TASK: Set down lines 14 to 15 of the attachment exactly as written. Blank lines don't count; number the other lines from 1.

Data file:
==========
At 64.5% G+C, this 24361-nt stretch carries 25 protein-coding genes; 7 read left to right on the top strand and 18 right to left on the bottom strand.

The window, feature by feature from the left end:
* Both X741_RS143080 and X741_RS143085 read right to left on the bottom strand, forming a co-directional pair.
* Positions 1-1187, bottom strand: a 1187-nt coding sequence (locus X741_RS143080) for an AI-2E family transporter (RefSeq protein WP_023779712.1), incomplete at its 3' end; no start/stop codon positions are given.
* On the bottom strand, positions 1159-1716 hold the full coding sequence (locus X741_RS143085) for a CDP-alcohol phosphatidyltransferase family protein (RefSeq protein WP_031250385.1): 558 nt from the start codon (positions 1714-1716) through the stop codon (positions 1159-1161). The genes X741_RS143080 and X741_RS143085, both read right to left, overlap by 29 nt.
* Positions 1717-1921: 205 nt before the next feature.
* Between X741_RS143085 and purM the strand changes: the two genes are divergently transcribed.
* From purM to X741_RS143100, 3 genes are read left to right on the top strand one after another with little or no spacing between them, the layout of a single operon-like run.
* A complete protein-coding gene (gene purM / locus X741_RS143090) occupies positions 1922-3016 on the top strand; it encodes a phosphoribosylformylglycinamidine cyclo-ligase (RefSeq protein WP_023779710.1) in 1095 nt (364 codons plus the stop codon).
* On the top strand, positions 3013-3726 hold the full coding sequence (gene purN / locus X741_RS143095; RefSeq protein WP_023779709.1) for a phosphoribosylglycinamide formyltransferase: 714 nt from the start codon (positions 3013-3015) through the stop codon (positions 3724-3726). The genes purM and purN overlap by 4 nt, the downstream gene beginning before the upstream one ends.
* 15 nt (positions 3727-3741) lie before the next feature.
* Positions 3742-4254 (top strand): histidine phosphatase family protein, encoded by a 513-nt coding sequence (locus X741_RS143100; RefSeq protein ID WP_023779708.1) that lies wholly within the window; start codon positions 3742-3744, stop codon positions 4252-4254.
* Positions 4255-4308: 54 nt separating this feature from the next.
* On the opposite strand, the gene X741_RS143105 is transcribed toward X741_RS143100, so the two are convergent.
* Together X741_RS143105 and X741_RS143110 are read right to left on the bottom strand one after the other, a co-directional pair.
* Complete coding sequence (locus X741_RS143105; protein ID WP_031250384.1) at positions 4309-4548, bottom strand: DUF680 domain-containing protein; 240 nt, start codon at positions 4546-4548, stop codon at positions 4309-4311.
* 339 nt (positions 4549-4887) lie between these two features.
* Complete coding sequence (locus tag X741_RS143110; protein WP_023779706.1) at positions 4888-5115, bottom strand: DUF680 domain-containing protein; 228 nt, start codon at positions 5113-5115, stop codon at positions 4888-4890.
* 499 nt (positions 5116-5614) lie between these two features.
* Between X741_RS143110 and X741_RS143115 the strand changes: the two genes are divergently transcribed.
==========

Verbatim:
* On the opposite strand, the gene X741_RS143105 is transcribed toward X741_RS143100, so the two are convergent.
* Together X741_RS143105 and X741_RS143110 are read right to left on the bottom strand one after the other, a co-directional pair.